Pregnancy

Iconic Mothers - Behind the Glamour

Danielle Kate Wroe

BEHIND THE GLAMOUR - ICONIC MOTHERS & PREGNANCY...

These beautiful ladies are all known as world famous Icons - they were all Mothers too. We share some rare, beautiful images and heartbreaking information you may not know about them. They were just like any of us....

Audrey Hepburn

Formerly known as Audrey Kathleen Ruston, Audrey Hepburn was a British actress and humanitarian. An icon who exuded elegance, her legacy lives on to this day. Not only was she talented, but she had an incredibly positive outlook:

“Nothing Is impossible, the word itself says ‘I’m possible’”

Recognised as a film and fashion icon, she was ranked as the third-greatest female screen legend in Golden Age Hollywood. Not only that, but she was inducted into the International Best Dressed List Hall of Fame.

Not only was Audrey Hepburn one of the most iconic women of her time, she was also a mother of two boys and this was arguably her favourite role. Unfortunately, the road to two healthy pregnancies was not an easy one as she suffered three miscarriages in her life. One of these miscarriages happened when she fell off a horse and broke her back during the filming of ‘The Unforgiven’.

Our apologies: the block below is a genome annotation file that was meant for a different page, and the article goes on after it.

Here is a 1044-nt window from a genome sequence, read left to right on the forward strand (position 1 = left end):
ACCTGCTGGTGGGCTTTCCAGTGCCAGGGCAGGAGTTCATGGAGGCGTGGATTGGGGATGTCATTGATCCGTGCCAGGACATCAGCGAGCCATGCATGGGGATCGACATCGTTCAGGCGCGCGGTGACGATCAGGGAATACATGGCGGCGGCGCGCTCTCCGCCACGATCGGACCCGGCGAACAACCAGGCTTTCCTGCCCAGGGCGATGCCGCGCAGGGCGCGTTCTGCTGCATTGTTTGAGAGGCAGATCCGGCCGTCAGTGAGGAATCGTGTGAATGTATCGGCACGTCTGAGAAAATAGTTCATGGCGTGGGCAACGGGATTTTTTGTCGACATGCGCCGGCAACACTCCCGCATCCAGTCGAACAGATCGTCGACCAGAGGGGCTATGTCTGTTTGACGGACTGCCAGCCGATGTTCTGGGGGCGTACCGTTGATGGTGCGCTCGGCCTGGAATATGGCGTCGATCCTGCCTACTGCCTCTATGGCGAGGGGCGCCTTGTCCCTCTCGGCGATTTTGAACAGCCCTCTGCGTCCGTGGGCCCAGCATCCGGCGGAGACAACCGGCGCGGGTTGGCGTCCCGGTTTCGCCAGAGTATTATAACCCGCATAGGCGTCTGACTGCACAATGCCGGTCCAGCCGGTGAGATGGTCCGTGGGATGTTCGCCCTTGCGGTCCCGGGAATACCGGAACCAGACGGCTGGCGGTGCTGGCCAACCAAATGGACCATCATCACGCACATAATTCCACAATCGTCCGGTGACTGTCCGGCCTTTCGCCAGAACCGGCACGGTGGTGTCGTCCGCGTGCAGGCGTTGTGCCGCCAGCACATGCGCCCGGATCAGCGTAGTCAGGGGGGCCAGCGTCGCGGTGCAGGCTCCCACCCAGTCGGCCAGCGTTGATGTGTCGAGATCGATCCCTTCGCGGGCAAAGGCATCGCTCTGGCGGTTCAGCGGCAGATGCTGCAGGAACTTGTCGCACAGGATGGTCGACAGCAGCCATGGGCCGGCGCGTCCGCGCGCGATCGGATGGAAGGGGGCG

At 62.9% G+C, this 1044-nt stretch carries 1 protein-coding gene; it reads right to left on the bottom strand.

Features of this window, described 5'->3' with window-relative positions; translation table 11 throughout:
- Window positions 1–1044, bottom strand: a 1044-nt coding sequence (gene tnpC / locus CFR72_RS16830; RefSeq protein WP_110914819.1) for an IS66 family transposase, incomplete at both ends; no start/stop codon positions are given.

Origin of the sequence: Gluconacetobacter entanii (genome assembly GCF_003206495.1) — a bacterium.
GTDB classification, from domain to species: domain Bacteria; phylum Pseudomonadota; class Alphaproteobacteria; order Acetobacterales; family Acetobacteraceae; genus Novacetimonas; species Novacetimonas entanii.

This meant that when she had her two sons, Sean and Luca, it brought her more joy than she ever thought possible. According to Vanity Fair, she wrote a letter to a close friend shortly after Sean’s birth in 1960 that read: “Sean is truly a dream and I find it hard to believe he is really ours to keep.”

A decade after his mother’s death in 1993, Sean Ferrer spoke candidly to The Telegraph about hearing his mother’s voice wherever he went: “For me, it’s not the voice of an actress. What I hear is the woman who nursed me through ear infections or told me stories when I was young.”

Luca even said that his mother was more of an adoring parent than an icon, and she stayed true to herself as a ‘simple country girl’.

Elizabeth Taylor

London-born Elizabeth Rosemond Taylor DBE was a British-American actress, businesswoman and humanitarian. She began her career as a child actress in the early 1940s and was one of the most popular stars of classical Hollywood cinema.

She starred in many famous films such as ‘Cat on a Hot Tin Roof’ but she was just as famous for her gorgeous violet eyes and her (then) scandalous love life.

Taylor was married at the age of 18 to Conrad “Nicky” Hilton Jr. and when they separated she divulged that he physically abused her, even kicking her when she was pregnant causing a miscarriage.